One of the Movement’s Main Debunkers of Nutrition Myths

The Jewish Veg Spotlight Shines On ...

Janice Stanger, Ph.D. 

Jewish Veg: What is the most pervasive myth in nutrition?

Janice: The myth is, if a little is good, more is better. It leads people to eat too much of certain foods. What you want to do is achieve balance. You don’t want too much of something any more than you want too little.

Jewish Veg: What’s an example of a nutrient that many people overconsume?

Janice: The nutrient that is the most overhyped is protein. Protein is an abundant nutrient. It’s abundant in all whole plant foods. However, too much animal protein can be damaging to the liver and the kidneys. People eat way more protein than they need. You can’t store these amino acids so your liver and kidneys have to break them down into what the body can use, which is glucose and fat. The liver can become damaged from having to break down all these amino acids into glucose and fat. And chronic kidney disease has become epidemic in older Americans. We’re seeing a huge increase in the number of Americans on dialysis.

Jewish Veg: What about calcium?

Janice: Calcium is also one of the most overhyped nutrients, largely because of the clout of the dairy industry. The myth is that osteoporosis is basically a calcium deficiency, and consuming lots of dairy products and calcium supplements will keep bones strong. Calcium is not what makes your bones strong. It’s not what prevents osteoporosis. Bones are made of protein, not calcium.

What calcium is important for is metabolism. Your bones are reservoirs to bring calcium into your bloodstream. You don’t need dairy products either for sufficient calcium. Cows cannot make calcium any more than they can make gold. Both calcium and gold are minerals that come from the earth. While gold is rare, calcium is common and absolutely necessary for the health of plants. Cows get the calcium in their milk and bones when they eat plants, and you can get your calcium in exactly the same way.

If you want strong bones, the most important thing is weight-bearing exercise. When you exercise your bones will be stimulated to build themselves. If you sit on the couch, your bones will become more porous over time.

Jewish Veg: OK, we’ve covered protein and calcium. It seems like the other thing we always hear about is Omega-3.

Janice: Yes, fish and fish oil hype is everywhere, news stories, ads, doctors’ offices. The Omega-3 fats in dead fish are touted as the magic bullet for just about any health concern, from cardiovascular disease to poor memory. There’s only one problem with these claims – they are not true.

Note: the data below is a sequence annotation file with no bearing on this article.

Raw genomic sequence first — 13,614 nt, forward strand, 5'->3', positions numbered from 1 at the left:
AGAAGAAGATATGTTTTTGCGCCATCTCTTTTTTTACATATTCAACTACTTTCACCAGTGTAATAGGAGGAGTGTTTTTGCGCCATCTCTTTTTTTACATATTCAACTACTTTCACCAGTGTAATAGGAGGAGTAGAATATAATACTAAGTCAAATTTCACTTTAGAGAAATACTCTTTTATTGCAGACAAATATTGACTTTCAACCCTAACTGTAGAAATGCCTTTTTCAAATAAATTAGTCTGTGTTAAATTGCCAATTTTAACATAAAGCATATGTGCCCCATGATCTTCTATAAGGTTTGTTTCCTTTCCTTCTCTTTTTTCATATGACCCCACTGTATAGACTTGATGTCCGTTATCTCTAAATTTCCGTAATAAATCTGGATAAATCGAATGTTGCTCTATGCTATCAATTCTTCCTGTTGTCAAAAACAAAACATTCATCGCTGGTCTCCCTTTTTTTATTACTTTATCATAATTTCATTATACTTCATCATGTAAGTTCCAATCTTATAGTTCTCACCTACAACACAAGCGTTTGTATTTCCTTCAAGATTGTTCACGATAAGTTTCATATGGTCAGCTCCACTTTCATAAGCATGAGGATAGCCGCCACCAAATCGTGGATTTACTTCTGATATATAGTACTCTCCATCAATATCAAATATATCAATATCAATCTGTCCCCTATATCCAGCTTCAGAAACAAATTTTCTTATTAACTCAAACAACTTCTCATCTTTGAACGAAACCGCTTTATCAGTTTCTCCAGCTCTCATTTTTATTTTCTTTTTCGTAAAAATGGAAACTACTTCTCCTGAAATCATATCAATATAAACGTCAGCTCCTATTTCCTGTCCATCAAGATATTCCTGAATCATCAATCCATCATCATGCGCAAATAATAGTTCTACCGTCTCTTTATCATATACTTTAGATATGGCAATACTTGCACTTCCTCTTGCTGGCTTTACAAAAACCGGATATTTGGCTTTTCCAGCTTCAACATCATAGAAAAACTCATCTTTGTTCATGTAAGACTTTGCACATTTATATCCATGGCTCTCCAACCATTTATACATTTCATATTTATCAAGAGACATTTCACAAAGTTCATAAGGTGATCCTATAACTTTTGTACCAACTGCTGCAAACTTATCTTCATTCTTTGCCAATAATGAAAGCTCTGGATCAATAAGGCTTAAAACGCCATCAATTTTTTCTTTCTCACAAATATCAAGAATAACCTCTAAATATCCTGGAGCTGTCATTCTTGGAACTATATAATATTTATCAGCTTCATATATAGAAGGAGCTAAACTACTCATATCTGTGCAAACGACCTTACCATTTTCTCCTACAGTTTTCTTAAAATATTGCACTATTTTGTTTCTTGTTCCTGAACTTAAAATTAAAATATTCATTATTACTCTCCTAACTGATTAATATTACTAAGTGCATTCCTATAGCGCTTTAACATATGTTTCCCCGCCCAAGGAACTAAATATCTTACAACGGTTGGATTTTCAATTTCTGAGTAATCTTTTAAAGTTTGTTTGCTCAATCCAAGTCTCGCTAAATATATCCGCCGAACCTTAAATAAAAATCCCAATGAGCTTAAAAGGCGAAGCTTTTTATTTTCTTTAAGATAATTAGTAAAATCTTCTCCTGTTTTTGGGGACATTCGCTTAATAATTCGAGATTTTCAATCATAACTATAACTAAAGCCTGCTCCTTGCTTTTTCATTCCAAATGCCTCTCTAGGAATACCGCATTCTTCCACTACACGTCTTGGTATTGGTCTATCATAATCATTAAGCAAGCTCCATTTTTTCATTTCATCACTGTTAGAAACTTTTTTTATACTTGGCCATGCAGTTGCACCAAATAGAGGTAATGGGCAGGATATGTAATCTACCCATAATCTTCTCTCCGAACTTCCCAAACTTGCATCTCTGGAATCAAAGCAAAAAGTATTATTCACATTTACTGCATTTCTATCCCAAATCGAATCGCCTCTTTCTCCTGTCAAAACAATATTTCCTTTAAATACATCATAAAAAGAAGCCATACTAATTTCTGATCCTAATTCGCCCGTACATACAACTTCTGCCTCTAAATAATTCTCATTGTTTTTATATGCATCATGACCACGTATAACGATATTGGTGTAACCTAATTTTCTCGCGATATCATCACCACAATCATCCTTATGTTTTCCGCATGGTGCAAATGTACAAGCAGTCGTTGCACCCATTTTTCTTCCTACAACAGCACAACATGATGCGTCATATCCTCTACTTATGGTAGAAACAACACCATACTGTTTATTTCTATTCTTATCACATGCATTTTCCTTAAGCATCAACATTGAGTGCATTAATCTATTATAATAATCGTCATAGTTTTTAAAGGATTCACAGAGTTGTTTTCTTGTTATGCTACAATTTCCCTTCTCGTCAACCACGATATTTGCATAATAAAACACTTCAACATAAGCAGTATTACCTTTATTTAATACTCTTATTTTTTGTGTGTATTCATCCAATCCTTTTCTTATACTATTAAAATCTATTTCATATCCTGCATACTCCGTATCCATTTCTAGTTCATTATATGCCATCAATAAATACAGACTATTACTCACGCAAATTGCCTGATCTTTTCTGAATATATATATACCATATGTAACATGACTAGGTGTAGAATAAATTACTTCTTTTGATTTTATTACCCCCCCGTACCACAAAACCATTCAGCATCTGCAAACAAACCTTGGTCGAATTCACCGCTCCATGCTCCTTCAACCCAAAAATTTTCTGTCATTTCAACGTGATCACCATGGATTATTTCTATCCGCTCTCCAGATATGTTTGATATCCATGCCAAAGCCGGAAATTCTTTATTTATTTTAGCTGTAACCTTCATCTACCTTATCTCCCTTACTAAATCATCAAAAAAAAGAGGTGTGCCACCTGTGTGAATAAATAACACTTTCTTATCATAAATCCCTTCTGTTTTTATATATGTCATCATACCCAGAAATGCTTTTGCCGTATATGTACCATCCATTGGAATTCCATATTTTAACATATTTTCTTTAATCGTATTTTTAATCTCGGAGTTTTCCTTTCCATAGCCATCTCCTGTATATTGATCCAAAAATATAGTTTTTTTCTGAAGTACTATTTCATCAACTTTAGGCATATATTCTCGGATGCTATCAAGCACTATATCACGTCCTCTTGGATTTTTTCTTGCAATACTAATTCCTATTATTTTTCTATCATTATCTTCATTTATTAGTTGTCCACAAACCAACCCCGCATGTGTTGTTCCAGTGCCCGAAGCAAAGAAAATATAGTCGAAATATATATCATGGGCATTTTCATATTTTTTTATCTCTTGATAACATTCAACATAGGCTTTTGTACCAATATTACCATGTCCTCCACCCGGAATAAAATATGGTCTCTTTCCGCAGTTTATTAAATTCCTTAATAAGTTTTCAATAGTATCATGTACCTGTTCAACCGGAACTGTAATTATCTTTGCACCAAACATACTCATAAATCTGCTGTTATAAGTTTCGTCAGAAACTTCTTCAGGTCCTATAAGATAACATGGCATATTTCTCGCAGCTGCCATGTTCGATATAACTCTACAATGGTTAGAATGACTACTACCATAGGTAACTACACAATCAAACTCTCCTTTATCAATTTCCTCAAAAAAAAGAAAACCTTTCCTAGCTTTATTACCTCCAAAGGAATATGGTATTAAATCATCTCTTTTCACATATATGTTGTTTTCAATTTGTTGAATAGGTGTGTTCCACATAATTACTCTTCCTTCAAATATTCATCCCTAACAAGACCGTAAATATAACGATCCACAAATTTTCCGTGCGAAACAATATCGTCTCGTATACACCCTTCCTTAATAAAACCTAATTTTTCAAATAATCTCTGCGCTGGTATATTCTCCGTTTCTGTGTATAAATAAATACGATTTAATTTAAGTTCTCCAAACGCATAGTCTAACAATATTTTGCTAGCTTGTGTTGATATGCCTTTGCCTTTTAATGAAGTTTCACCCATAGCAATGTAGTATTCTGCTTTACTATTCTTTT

Most people think they need more Omega-3s than they do. You only need a minuscule amount of Omega-3s and you can get them from plant foods. Consuming too many Omega-3s is really not a good idea. Omega 3 is a kind of fat and everyone knows that fat becomes rancid. Long-chain omegas-3s, the kind you find in fish, are the kind that become rancid very quickly. They become attacked by oxygen inside your body and then they form free radicals, which causes damages to your cells.

Jewish Veg: We’d be remiss if we didn’t address soy. It seems to us that soy needs its own advocacy organization.

Janice: Studies of real people in the real world show that soy is actually a very healthy food. Girls who eat soy seem to be enjoy protection against breast cancer later in life. There is zero evidence that whole soy foods – by that I mean edamame, tofu, tempeh and soy milks -- have adverse effects on health whatsoever.

Jewish Veg: But what about the phytoestrogens in soy?

Janice: The phytoestrogens in plants are relatively weak. In comparison, milk from animals is full of estrogen. If people want to stay away from estrogen, they should avoid dairy.

Jewish Veg: Rest assured, we’re avoiding dairy, for that and other reasons. Thanks so much Janice.

For much more information about these issues and other nutrition topics, visit Janice’s Website at

Read past Jewish Veg Spotlights here.






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